LAS VEGAS - If you’ve never heard of disc golf, the rules are simple. It’s golf with Frisbees.
“Your arm is the club, and instead of hitting the ball, you have different discs that do everything different that golf clubs do,” said Desert Oasis High School instructor William Matthews.
Students at Desert Oasis High School are honing their disc golf skills.
“When I started, I'm like, ‘This is amazing. Give myself one year to get good, and then take it to school, start a team in a high school,’” Matthews said.
Twenty five athletes make up this year's Desert Oasis disc golf team. Matthews, a history teacher, started the team.
Although his ultimate goal is to make it a varsity sport, he had to start somewhere. With the help of the Las Vegas Disc Golf Club, more student athletes are signing up.
The sport mimics traditional golf. Competitors try to land discs into various baskets throughout a carefully designed course with the intent of making baskets in the fewest number of throws possible.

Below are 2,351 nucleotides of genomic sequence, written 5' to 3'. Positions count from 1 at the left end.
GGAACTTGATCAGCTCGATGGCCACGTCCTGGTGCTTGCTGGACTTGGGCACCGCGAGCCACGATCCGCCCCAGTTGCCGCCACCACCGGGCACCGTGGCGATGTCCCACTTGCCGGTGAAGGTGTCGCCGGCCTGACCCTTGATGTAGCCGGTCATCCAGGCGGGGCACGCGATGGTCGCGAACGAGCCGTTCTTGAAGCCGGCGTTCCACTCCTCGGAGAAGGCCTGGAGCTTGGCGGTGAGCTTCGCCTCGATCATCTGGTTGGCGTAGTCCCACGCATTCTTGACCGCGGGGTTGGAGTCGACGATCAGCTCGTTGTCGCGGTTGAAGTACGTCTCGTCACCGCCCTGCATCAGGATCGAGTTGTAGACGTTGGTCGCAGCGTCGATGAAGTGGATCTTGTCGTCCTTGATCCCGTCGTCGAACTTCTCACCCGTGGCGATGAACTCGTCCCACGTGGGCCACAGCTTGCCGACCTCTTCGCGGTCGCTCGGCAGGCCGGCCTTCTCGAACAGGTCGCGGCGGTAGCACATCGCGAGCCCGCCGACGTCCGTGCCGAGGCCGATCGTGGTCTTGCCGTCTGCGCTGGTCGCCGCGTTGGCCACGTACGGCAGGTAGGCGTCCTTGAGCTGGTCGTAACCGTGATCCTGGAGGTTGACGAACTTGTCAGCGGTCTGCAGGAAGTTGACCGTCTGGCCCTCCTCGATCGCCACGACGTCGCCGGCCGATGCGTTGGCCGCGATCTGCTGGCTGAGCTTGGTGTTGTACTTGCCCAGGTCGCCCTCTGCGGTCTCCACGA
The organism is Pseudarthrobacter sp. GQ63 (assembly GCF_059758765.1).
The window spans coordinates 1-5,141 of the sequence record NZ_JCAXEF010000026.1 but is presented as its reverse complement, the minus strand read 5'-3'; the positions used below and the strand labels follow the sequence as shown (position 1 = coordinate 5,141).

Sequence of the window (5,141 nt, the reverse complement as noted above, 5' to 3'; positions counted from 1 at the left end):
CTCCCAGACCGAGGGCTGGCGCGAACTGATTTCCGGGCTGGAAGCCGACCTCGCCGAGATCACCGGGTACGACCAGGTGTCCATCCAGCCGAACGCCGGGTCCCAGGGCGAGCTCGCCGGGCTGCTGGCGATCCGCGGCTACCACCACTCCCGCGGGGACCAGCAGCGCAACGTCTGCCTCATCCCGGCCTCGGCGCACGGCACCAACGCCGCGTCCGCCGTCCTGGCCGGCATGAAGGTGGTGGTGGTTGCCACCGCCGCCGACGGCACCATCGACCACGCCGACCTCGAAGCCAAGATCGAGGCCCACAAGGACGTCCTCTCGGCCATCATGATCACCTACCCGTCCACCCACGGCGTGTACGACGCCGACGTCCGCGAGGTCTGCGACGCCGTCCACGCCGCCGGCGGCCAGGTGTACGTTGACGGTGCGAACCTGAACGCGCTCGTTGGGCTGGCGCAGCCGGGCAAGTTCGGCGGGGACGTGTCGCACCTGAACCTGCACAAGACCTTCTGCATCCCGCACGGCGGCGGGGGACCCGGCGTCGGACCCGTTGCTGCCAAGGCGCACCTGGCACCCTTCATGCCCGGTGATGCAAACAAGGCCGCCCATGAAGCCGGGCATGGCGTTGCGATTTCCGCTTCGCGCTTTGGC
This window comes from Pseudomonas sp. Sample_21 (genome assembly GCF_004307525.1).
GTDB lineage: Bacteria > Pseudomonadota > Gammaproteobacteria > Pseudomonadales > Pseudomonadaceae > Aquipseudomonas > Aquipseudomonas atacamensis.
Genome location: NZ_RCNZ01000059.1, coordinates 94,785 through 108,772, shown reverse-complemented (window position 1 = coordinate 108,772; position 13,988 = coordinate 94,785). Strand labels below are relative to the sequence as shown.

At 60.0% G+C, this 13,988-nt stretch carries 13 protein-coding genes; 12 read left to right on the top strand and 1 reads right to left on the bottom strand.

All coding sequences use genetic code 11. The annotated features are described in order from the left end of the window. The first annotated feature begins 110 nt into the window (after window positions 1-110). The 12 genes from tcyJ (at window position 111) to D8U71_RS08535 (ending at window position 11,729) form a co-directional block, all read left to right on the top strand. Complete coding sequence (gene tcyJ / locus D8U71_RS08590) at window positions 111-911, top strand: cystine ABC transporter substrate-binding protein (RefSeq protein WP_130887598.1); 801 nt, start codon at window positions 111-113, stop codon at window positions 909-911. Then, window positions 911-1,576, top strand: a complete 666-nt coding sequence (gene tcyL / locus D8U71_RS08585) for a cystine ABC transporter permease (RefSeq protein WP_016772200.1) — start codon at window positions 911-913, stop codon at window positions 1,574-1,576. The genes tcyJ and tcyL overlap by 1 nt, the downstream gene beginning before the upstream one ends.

Unlike golf, disc golf is a team sport.
“This one's more of a team effort. You can only get better by working with your team,” said Desert Oasis junior April Davenport.
Matthews introduced Davenport to the sport three years ago with a short video in his American History class. Then, he brought in some professionals.
“Three years ago, I had eleven of the best players on the planet come out here to this very field and demonstrate what could be done with disc. Blew the kids away,” Matthews said.
Davenport says she wants to play the sport professionally, especially since she's one of the few local women competitors.
“It's kind of challenging. The guys are bigger, stronger. It just helps me try and challenge myself more, to be better than them,” she said.
The sport entails many techniques and strategies. Gabriel Banalas is the only freshman on the team. He says he is still getting a feel for what this sport requires and learning how to overcome challenges such as the weather.
“Fight the wind, so it doesn't carry it away from basket,” he said.
Williams says he hopes to see his athletes pursue the sport and, one day, become part of the Professional Disc Golf Association (PDGA).
“Who knows? (They may be) putting Vegas on the map for professional disc golf,” he said.
The Desert Oasis disc golf team represents What’s Cool at School.
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